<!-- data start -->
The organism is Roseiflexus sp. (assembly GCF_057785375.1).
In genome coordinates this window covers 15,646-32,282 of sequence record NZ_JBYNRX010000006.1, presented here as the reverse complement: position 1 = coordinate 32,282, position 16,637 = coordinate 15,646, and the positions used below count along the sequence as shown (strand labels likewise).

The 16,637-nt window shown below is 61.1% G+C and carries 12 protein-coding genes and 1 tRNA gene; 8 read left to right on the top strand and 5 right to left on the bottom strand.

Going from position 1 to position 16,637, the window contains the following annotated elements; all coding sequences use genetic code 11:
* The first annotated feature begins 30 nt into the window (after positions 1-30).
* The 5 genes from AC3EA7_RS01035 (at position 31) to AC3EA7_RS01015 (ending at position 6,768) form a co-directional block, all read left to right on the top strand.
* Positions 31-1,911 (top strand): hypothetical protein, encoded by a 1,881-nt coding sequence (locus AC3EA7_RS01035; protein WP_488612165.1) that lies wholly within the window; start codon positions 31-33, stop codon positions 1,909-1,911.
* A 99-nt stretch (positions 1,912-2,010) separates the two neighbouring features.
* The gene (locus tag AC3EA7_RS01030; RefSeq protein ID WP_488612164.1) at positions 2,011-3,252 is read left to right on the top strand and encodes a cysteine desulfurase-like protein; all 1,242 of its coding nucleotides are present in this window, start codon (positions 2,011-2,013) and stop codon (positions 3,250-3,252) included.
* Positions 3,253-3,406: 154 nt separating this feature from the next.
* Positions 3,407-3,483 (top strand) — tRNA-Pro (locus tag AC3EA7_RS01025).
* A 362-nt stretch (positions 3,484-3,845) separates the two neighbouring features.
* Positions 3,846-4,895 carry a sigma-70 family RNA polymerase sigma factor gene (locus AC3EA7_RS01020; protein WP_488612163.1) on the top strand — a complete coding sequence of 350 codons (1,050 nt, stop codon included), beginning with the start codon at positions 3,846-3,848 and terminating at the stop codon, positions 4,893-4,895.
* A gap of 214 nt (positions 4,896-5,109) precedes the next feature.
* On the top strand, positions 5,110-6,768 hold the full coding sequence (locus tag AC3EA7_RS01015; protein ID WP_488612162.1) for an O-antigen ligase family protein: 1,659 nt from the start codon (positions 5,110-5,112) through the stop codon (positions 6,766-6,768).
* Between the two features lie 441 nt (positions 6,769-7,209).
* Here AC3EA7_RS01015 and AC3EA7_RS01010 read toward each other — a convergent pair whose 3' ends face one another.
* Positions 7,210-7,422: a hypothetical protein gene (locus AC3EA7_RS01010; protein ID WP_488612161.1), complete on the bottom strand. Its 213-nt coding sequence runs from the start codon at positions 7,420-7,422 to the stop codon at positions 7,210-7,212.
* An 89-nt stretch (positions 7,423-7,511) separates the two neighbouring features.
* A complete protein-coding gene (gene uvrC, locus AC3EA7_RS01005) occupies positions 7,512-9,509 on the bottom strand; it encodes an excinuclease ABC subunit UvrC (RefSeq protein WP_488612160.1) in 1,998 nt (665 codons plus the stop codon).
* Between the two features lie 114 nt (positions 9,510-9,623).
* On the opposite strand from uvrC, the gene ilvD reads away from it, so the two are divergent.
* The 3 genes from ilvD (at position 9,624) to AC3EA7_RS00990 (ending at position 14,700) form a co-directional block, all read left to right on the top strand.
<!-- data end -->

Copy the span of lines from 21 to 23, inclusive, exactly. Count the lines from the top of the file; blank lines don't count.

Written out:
* Between the two features lie 114 nt (positions 9,510-9,623).
* On the opposite strand from uvrC, the gene ilvD reads away from it, so the two are divergent.
* The 3 genes from ilvD (at position 9,624) to AC3EA7_RS00990 (ending at position 14,700) form a co-directional block, all read left to right on the top strand.